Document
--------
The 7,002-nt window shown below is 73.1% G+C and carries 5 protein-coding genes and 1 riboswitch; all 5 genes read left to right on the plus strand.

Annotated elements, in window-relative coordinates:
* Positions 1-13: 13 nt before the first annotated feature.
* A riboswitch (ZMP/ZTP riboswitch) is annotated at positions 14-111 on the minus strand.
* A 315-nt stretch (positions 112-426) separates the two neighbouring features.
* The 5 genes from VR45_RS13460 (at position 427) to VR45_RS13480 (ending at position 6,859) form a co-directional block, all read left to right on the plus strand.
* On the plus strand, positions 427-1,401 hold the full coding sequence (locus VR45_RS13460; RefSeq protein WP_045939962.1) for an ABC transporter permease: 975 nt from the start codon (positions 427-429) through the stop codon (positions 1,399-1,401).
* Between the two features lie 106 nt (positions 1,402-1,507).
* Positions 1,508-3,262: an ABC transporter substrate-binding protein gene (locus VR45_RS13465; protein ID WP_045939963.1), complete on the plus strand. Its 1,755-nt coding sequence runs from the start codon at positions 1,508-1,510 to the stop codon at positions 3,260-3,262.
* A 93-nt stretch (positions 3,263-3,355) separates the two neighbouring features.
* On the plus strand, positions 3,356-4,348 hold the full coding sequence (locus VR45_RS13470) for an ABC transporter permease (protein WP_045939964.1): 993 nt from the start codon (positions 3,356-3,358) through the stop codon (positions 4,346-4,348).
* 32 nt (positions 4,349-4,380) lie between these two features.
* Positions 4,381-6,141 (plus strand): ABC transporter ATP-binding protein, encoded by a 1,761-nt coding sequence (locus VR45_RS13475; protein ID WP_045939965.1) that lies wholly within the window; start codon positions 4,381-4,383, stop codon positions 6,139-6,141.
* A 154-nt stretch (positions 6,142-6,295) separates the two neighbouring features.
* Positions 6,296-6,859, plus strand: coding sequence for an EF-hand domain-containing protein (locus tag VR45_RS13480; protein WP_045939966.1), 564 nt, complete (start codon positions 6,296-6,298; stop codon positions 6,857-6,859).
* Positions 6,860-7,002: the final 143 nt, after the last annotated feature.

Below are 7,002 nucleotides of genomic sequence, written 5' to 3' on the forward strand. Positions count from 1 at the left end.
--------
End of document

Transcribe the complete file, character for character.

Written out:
The 7,002-nt window shown below is 73.1% G+C and carries 5 protein-coding genes and 1 riboswitch; all 5 genes read left to right on the plus strand.

Annotated elements, in window-relative coordinates:
* Positions 1-13: 13 nt before the first annotated feature.
* A riboswitch (ZMP/ZTP riboswitch) is annotated at positions 14-111 on the minus strand.
* A 315-nt stretch (positions 112-426) separates the two neighbouring features.
* The 5 genes from VR45_RS13460 (at position 427) to VR45_RS13480 (ending at position 6,859) form a co-directional block, all read left to right on the plus strand.
* On the plus strand, positions 427-1,401 hold the full coding sequence (locus VR45_RS13460; RefSeq protein WP_045939962.1) for an ABC transporter permease: 975 nt from the start codon (positions 427-429) through the stop codon (positions 1,399-1,401).
* Between the two features lie 106 nt (positions 1,402-1,507).
* Positions 1,508-3,262: an ABC transporter substrate-binding protein gene (locus VR45_RS13465; protein ID WP_045939963.1), complete on the plus strand. Its 1,755-nt coding sequence runs from the start codon at positions 1,508-1,510 to the stop codon at positions 3,260-3,262.
* A 93-nt stretch (positions 3,263-3,355) separates the two neighbouring features.
* On the plus strand, positions 3,356-4,348 hold the full coding sequence (locus VR45_RS13470) for an ABC transporter permease (protein WP_045939964.1): 993 nt from the start codon (positions 3,356-3,358) through the stop codon (positions 4,346-4,348).
* 32 nt (positions 4,349-4,380) lie between these two features.
* Positions 4,381-6,141 (plus strand): ABC transporter ATP-binding protein, encoded by a 1,761-nt coding sequence (locus VR45_RS13475; protein ID WP_045939965.1) that lies wholly within the window; start codon positions 4,381-4,383, stop codon positions 6,139-6,141.
* A 154-nt stretch (positions 6,142-6,295) separates the two neighbouring features.
* Positions 6,296-6,859, plus strand: coding sequence for an EF-hand domain-containing protein (locus tag VR45_RS13480; protein WP_045939966.1), 564 nt, complete (start codon positions 6,296-6,298; stop codon positions 6,857-6,859).
* Positions 6,860-7,002: the final 143 nt, after the last annotated feature.

Below are 7,002 nucleotides of genomic sequence, written 5' to 3' on the forward strand. Positions count from 1 at the left end.